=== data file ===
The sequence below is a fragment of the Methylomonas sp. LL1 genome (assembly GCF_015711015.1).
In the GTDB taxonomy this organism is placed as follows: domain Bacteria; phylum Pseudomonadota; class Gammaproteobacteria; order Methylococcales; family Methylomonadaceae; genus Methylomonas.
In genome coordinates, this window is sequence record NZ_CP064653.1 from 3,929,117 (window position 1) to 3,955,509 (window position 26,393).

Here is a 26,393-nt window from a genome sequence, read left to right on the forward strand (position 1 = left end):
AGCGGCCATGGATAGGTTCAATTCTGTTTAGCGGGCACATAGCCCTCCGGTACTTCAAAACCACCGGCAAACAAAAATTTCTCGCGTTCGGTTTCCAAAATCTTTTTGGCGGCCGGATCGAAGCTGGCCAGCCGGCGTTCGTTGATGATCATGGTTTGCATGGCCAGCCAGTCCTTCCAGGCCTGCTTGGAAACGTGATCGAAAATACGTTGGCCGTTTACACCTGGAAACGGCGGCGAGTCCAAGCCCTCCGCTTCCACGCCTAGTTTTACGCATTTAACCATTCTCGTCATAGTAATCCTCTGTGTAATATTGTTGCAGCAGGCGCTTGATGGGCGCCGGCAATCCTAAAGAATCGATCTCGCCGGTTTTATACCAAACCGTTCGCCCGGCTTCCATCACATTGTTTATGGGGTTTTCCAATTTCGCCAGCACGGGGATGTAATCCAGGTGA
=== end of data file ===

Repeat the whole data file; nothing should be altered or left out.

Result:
The sequence below is a fragment of the Methylomonas sp. LL1 genome (assembly GCF_015711015.1).
In the GTDB taxonomy this organism is placed as follows: domain Bacteria; phylum Pseudomonadota; class Gammaproteobacteria; order Methylococcales; family Methylomonadaceae; genus Methylomonas.
In genome coordinates, this window is sequence record NZ_CP064653.1 from 3,929,117 (window position 1) to 3,955,509 (window position 26,393).

Here is a 26,393-nt window from a genome sequence, read left to right on the forward strand (position 1 = left end):
AGCGGCCATGGATAGGTTCAATTCTGTTTAGCGGGCACATAGCCCTCCGGTACTTCAAAACCACCGGCAAACAAAAATTTCTCGCGTTCGGTTTCCAAAATCTTTTTGGCGGCCGGATCGAAGCTGGCCAGCCGGCGTTCGTTGATGATCATGGTTTGCATGGCCAGCCAGTCCTTCCAGGCCTGCTTGGAAACGTGATCGAAAATACGTTGGCCGTTTACACCTGGAAACGGCGGCGAGTCCAAGCCCTCCGCTTCCACGCCTAGTTTTACGCATTTAACCATTCTCGTCATAGTAATCCTCTGTGTAATATTGTTGCAGCAGGCGCTTGATGGGCGCCGGCAATCCTAAAGAATCGATCTCGCCGGTTTTATACCAAACCGTTCGCCCGGCTTCCATCACATTGTTTATGGGGTTTTCCAATTTCGCCAGCACGGGGATGTAATCCAGGTGA